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Standing desks are a crazy new revolution in the desk industry. After several health reports discussed the deadly nature of sitting all day at work, computer users scrambled to buy standing desks.
Today, standing desks can be spotted at offices and homes across the world. But should you actually get one? Are there any good benefits to standing desks? What’s the catch? Are there any reasons not to get a standing desk?
I’m going to answer all of those questions and explain why standing desks are good for you and why they might not be:
4) You don’t have to waste money on an office chair
Office chairs are expensive. I know people who have spent over $800 on office chairs. With standing desks, you don’t need an office chair. You never have to buy an office chair again. How nice is that?
3) Improved focus and energy
This is the most subjective benefit on the list. Some standing desk users report feeling tired and lazy when they sit, only for that to completely change when they use a standing desk.
Your mileage may vary. There’s probably a bit of physical evidence behind this and a lot of psychological evidence: if you genuinely think that standing desks improve your energy and concentration, then they’re going to improve your energy and concentration. If you don’t believe it, then they probably won’t.
The idea is that our brains are more focused when our bodies are more physically active. Standing desks encourage blood flow throughout the body, which can make it easier to perform desk-related jobs.
2) They can be converted into sitting desks
Some people like to stand at their desks all day every day for the rest of their lives. However, most people want the option to lower or raise their desk depending on what they’re doing.
For that reason, most standing desks are of the “retractable” variety. They can be extended into standing desks and retracted into sitting desks whenever you want.
So if your reason for not getting a standing desk was “I don’t want to stand all the time”, then rest assured that they can become sitting desks at a moment’s notice.
1) They’re probably good for your health
This is in the number one slot for good reason: it’s the most valuable advantage out there. Lots of research has recently been done on the health risks of sitting all day, and none of it looks good for people who sit all day.
Standing in one spot all day won’t make you a ripped god with rippling muscles, but it will encourage healthier circulation throughout the body.
Users of standing desks have reported feeling healthier and more energetic at work. However, the real value in standing desks might be in your long-term health. Make an investment in yourself today and consider buying a standing desk.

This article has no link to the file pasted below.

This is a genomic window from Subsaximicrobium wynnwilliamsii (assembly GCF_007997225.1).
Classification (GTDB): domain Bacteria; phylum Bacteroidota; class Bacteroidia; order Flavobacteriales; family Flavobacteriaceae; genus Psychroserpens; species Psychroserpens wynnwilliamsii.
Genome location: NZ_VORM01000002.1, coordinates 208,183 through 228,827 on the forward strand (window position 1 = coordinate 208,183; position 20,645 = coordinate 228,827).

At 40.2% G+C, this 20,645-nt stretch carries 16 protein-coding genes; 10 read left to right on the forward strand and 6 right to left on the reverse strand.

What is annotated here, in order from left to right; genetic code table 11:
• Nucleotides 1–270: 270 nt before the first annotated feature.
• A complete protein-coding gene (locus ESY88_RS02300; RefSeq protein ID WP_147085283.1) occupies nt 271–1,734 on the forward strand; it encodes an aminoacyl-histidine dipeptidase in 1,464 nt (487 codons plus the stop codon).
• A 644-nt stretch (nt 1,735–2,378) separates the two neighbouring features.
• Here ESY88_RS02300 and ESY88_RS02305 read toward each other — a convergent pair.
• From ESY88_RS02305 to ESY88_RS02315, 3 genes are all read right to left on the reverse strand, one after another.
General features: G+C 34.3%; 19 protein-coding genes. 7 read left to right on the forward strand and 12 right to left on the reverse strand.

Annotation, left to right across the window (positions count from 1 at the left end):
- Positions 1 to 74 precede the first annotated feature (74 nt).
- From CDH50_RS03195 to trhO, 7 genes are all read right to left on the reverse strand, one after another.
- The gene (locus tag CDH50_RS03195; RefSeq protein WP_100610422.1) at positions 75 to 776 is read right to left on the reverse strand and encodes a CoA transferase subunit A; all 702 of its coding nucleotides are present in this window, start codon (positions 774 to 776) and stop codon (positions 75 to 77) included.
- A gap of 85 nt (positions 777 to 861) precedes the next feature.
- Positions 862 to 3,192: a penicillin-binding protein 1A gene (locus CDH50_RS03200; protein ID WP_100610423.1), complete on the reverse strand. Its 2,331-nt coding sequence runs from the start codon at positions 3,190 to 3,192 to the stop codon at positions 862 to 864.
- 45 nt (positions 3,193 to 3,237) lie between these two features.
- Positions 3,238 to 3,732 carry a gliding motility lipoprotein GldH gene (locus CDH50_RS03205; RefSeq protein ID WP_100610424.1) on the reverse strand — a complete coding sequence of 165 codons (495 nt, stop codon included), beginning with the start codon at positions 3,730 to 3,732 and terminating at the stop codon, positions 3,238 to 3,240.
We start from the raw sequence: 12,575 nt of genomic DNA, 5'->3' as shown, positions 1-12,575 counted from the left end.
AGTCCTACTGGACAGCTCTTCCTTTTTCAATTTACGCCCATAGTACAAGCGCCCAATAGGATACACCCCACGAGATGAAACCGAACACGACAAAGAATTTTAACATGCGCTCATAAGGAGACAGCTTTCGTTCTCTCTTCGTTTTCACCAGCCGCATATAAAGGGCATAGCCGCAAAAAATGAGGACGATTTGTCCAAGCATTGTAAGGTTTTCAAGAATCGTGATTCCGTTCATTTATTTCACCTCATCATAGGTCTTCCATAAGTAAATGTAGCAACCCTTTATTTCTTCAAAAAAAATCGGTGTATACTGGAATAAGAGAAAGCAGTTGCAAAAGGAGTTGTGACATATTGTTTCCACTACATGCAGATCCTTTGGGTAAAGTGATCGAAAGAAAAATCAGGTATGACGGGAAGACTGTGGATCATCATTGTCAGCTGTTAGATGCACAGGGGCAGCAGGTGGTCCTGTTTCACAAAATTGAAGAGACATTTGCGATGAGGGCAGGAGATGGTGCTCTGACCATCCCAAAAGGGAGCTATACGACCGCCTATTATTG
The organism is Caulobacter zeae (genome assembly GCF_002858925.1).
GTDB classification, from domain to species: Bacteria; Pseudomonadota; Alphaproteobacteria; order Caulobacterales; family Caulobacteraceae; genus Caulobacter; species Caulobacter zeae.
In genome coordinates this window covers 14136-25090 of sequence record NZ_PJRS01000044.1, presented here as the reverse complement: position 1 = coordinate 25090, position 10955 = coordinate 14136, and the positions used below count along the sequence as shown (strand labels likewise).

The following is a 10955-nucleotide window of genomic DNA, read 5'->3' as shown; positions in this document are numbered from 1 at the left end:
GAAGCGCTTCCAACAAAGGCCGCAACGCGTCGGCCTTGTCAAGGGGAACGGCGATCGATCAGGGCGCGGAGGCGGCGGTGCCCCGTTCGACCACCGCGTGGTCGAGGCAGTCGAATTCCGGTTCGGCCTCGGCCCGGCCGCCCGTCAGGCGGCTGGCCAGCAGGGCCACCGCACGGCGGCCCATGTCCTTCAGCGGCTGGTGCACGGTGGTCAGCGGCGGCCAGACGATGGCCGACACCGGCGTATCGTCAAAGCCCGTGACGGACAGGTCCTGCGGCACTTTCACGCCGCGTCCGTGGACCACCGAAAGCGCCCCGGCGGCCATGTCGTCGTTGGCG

Potential bad effects of standing desks
Note: There is some debate in the medical community about whether or not standing all day is good for your body. There is no consensus stating that sitting all day is definitely bad for you. So don’t feel too bad if you’re still using a sitting desk! It’s not guaranteed to shorten your life.
Check out this study if you want to learn more about the science behind health risks and sitting all day. That study concluded by stating that:
“Limited evidence was found to support a positive relationship between occupational sitting and health risks.”
Basically, don’t immediately assume that standing desks are much better for your health than sitting desks. Whether you’re standing or sitting all day, a sedentary lifestyle is never good.
One issue that many people complain about after getting a standing desk is their feet. Namely, their feet get really sore after standing all day. You know those fancy pads cashiers stand on at work? Those are specially designed to handle someone standing on their feet all day. If you’re serious about your standing desk goals, you should probably get one of those.
Some people complain that they feel pain in their feet, while others report pain in the lower back. It totally depends on your posture, your body, your desk height, and your muscles.
Another problem is that when using standing desks, some people put pressure on their wrists. This increases the likelihood of carpal tunnel syndrome – even if it’s just a bit of pressure.
A final issue is that standing can reduce your fine motor skills, making it more difficult to use the mouse and keyboard.
Here’s what I recommend: look for free standing desk trials. Or, look at the return policy for various furniture companies. Return your standing desk after 14 days or a month if you don’t like the benefits.